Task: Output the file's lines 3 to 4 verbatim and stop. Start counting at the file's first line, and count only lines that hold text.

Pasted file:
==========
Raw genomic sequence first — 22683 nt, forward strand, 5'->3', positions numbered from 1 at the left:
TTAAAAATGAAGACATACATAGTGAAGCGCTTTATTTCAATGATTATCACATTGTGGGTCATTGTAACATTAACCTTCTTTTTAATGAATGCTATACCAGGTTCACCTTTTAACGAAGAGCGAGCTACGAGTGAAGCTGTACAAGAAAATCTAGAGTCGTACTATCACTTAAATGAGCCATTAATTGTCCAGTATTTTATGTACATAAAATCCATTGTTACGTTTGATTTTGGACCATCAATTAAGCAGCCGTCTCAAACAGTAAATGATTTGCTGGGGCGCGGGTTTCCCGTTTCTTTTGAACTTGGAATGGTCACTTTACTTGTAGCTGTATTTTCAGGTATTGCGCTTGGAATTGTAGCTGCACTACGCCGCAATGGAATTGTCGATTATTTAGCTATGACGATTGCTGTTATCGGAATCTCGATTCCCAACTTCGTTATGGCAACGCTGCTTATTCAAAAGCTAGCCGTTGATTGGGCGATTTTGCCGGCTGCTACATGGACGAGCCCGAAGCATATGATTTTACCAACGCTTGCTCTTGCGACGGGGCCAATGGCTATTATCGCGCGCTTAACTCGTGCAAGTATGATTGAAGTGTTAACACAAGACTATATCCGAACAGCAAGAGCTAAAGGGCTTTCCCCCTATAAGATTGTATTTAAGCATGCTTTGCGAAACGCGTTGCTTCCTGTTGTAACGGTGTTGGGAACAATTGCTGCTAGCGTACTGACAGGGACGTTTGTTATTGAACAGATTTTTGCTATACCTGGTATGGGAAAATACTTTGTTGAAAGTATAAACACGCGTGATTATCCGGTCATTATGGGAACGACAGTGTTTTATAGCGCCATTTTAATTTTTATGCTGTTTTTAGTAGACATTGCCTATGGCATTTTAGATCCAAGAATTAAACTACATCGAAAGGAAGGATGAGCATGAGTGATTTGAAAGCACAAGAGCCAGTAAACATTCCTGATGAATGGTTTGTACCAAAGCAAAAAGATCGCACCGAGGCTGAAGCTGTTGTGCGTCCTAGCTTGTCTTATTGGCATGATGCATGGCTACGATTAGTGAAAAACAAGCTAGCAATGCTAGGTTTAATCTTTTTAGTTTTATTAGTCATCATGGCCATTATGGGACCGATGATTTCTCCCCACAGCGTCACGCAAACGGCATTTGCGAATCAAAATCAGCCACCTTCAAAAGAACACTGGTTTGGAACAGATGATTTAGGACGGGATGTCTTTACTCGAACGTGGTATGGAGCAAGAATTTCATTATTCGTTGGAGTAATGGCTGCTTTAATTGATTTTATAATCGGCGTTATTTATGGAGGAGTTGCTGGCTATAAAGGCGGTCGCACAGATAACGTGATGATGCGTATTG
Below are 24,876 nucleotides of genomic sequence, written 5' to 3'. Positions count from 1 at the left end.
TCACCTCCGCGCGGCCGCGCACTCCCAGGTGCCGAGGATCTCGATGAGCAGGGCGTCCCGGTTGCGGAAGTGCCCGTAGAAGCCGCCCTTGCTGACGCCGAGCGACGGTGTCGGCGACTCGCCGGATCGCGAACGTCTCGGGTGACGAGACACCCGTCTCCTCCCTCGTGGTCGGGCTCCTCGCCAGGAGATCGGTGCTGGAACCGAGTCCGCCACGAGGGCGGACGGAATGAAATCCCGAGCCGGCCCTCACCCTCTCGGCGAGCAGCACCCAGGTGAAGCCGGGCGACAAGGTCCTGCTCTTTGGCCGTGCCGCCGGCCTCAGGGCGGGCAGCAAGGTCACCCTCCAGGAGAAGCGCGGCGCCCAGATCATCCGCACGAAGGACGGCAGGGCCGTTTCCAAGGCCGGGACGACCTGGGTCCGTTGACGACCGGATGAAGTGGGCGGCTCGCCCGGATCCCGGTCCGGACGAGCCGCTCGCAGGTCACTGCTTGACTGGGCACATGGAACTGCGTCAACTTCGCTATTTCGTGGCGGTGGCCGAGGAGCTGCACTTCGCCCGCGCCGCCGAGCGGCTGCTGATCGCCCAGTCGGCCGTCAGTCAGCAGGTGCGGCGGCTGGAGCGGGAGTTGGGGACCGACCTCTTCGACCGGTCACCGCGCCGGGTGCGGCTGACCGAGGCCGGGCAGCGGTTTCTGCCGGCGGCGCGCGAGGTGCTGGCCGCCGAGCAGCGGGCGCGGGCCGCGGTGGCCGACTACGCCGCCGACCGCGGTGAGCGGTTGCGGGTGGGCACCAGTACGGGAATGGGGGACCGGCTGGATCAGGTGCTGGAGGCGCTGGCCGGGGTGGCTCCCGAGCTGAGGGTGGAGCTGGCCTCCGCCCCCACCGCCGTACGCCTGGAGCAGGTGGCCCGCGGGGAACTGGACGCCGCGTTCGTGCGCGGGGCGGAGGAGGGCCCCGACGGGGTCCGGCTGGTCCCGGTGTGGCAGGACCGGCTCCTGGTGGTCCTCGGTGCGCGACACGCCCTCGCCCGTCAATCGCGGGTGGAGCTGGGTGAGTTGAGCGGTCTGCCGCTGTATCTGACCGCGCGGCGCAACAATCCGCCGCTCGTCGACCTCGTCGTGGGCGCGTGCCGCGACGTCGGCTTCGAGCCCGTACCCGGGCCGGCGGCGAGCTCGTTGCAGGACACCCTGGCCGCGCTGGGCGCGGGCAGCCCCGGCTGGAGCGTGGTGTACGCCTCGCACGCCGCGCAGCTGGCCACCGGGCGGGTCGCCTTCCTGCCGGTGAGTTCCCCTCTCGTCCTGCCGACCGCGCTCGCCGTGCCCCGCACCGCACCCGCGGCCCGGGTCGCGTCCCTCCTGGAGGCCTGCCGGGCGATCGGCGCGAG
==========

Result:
Below are 24,876 nucleotides of genomic sequence, written 5' to 3'. Positions count from 1 at the left end.
TCACCTCCGCGCGGCCGCGCACTCCCAGGTGCCGAGGATCTCGATGAGCAGGGCGTCCCGGTTGCGGAAGTGCCCGTAGAAGCCGCCCTTGCTGACGCCGAGCGACGGTGTCGGCGACTCGCCGGATCGCGAACGTCTCGGGTGACGAGACACCCGTCTCCTCCCTCGTGGTCGGGCTCCTCGCCAGGAGATCGGTGCTGGAACCGAGTCCGCCACGAGGGCGGACGGAATGAAATCCCGAGCCGGCCCTCACCCTCTCGGCGAGCAGCACCCAGGTGAAGCCGGGCGACAAGGTCCTGCTCTTTGGCCGTGCCGCCGGCCTCAGGGCGGGCAGCAAGGTCACCCTCCAGGAGAAGCGCGGCGCCCAGATCATCCGCACGAAGGACGGCAGGGCCGTTTCCAAGGCCGGGACGACCTGGGTCCGTTGACGACCGGATGAAGTGGGCGGCTCGCCCGGATCCCGGTCCGGACGAGCCGCTCGCAGGTCACTGCTTGACTGGGCACATGGAACTGCGTCAACTTCGCTATTTCGTGGCGGTGGCCGAGGAGCTGCACTTCGCCCGCGCCGCCGAGCGGCTGCTGATCGCCCAGTCGGCCGTCAGTCAGCAGGTGCGGCGGCTGGAGCGGGAGTTGGGGACCGACCTCTTCGACCGGTCACCGCGCCGGGTGCGGCTGACCGAGGCCGGGCAGCGGTTTCTGCCGGCGGCGCGCGAGGTGCTGGCCGCCGAGCAGCGGGCGCGGGCCGCGGTGGCCGACTACGCCGCCGACCGCGGTGAGCGGTTGCGGGTGGGCACCAGTACGGGAATGGGGGACCGGCTGGATCAGGTGCTGGAGGCGCTGGCCGGGGTGGCTCCCGAGCTGAGGGTGGAGCTGGCCTCCGCCCCCACCGCCGTACGCCTGGAGCAGGTGGCCCGCGGGGAACTGGACGCCGCGTTCGTGCGCGGGGCGGAGGAGGGCCCCGACGGGGTCCGGCTGGTCCCGGTGTGGCAGGACCGGCTCCTGGTGGTCCTCGGTGCGCGACACGCCCTCGCCCGTCAATCGCGGGTGGAGCTGGGTGAGTTGAGCGGTCTGCCGCTGTATCTGACCGCGCGGCGCAACAATCCGCCGCTCGTCGACCTCGTCGTGGGCGCGTGCCGCGACGTCGGCTTCGAGCCCGTACCCGGGCCGGCGGCGAGCTCGTTGCAGGACACCCTGGCCGCGCTGGGCGCGGGCAGCCCCGGCTGGAGCGTGGTGTACGCCTCGCACGCCGCGCAGCTGGCCACCGGGCGGGTCGCCTTCCTGCCGGTGAGTTCCCCTCTCGTCCTGCCGACCGCGCTCGCCGTGCCCCGCACCGCACCCGCGGCCCGGGTCGCGTCCCTCCTGGAGGCCTGCCGGGCGATCGGCGCGAG